“And this is the condemnation, that the light has come into the world, and men loved darkness rather than light, because their deeds were evil.”—John 3:19
In sending out the seventy, Jesus bade them, as He had bidden the twelve, not to urge their presence where they were unwelcome. “Into whatsoever city ye enter, and they receive you not,” He said, “go your ways out into the streets of the same, and say, Even the very dust of your city, which cleaveth on us, we do wipe off against you: notwithstanding be ye sure of this, that the kingdom of God is come nigh unto you.” They were not to do this from motives of resentment or through wounded dignity, but to show how grievous a thing it is to refuse the Lord’s message or His messengers. To reject the Lord’s servants is to reject Christ Himself….
To those busy towns about the Sea of Galilee, heaven’s richest blessings had been freely offered. Day after day the Prince of life had gone in and out among them. The glory of God, which prophets and kings had longed to see, had shone upon the multitudes that thronged the Saviour’s steps. Yet they had refused the heavenly Gift.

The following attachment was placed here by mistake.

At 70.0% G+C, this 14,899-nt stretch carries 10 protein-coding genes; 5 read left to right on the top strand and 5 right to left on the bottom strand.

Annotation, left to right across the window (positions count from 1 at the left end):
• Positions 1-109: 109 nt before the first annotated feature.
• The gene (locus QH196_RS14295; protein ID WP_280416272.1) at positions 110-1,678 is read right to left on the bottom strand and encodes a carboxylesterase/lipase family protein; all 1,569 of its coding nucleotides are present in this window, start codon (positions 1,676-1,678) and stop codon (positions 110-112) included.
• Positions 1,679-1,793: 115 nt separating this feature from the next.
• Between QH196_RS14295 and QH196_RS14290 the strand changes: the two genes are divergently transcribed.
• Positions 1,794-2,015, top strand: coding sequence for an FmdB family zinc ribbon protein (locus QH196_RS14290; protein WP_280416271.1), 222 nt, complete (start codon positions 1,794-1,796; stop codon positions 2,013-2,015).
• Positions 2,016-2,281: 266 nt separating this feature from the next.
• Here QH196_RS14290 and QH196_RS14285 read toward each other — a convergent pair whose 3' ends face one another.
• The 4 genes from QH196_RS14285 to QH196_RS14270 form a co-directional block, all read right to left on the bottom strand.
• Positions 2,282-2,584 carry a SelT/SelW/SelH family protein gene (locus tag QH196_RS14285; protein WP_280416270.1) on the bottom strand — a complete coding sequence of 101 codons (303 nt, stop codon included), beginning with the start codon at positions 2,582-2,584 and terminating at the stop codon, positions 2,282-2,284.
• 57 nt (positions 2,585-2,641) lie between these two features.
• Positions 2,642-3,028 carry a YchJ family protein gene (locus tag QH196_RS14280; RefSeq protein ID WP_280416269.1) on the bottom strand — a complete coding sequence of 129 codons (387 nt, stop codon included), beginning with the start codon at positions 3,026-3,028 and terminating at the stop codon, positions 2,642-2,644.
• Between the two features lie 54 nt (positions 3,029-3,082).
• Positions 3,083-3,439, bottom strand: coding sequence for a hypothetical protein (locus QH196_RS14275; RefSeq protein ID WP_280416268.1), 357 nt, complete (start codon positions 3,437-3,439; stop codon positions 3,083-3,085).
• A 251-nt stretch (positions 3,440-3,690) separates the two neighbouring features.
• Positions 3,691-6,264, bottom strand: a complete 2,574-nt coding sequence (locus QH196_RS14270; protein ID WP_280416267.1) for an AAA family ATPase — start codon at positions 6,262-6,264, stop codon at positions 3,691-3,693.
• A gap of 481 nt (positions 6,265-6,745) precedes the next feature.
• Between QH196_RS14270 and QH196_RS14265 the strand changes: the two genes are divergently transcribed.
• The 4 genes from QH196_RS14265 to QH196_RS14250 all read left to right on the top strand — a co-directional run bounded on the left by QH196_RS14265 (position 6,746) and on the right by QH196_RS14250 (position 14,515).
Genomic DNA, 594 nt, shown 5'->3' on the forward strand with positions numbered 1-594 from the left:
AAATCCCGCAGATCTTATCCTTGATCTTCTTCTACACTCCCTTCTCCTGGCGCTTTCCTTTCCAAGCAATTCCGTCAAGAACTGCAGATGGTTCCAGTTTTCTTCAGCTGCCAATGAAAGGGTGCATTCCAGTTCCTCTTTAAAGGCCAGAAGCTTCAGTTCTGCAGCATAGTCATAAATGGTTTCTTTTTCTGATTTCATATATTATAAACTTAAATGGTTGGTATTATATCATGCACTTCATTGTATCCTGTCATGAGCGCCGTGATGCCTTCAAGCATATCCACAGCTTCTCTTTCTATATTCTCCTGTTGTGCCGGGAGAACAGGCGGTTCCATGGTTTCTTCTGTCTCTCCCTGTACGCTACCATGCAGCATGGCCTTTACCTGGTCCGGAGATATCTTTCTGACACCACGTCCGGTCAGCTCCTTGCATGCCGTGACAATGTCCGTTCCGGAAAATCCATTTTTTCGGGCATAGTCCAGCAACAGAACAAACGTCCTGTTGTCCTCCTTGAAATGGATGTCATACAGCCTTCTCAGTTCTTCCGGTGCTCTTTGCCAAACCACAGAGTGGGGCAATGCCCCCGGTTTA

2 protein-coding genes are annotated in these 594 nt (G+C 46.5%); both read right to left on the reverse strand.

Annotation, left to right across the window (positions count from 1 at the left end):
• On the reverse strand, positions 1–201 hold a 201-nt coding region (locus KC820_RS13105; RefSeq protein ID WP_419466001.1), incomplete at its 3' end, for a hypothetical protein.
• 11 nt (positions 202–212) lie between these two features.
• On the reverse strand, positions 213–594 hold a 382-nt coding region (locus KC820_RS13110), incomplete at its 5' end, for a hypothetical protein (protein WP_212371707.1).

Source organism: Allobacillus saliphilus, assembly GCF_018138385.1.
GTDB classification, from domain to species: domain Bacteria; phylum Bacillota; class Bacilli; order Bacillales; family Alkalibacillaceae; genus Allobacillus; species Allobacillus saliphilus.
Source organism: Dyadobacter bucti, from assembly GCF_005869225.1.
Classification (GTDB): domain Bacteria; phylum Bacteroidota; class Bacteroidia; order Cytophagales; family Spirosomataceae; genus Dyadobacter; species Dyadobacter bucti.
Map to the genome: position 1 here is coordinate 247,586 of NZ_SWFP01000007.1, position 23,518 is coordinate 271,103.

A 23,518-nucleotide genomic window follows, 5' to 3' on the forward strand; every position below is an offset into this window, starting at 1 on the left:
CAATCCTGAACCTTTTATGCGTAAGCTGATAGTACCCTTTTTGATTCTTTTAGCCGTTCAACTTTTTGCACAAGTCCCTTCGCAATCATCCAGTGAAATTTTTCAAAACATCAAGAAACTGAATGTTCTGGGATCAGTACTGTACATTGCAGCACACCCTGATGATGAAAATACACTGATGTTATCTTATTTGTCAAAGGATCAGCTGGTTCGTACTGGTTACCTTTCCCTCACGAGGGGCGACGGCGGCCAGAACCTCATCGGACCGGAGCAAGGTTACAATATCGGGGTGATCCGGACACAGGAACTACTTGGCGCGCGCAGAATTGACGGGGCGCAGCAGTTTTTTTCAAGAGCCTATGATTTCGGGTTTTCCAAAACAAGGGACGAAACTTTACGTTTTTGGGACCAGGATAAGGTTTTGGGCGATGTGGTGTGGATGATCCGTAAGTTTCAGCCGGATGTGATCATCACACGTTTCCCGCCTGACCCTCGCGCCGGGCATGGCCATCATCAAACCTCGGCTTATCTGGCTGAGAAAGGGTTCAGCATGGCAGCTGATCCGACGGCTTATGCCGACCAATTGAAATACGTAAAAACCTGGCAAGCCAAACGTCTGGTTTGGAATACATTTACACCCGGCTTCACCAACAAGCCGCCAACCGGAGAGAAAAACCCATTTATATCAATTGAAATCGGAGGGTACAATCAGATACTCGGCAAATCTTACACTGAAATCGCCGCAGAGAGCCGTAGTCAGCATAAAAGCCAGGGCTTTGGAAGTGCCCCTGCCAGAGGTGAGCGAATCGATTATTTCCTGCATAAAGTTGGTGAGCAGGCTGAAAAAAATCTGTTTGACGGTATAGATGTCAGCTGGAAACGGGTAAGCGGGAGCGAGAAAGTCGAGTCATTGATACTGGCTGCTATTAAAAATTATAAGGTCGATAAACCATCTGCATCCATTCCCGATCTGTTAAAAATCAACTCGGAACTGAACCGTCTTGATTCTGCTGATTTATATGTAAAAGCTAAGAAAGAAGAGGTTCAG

With a great show of prudence the rabbis had warned the people against receiving the new doctrines taught by this new Teacher; for His theories and practices were contrary to the teachings of the fathers. The people gave credence to what the priests and Pharisees taught, in place of seeking to understand the word of God for themselves. They honored the priests and rulers instead of honoring God, and rejected the truth that they might keep their own traditions. Many had been impressed and almost persuaded; but they did not act upon their convictions, and were not reckoned on the side of Christ. Satan presented his temptations, until the light appeared as darkness. Thus many rejected the truth that would have proved the saving of the soul.
The True Witness says, “Behold, I stand at the door, and knock” (Revelation 3:20). Every warning, reproof, and entreaty in the word of God or through His messengers is a knock at the door of the heart. It is the voice of Jesus asking for entrance…. The impressions of the Holy Spirit if disregarded today, will not be as strong tomorrow.—The Desire of Ages, 489, 490.
Further Reflection: Exodus 34:7 reminds us that we have a merciful God, but He does not overlook sin. How does God reclaim one whose life has been marked by repeated transgression?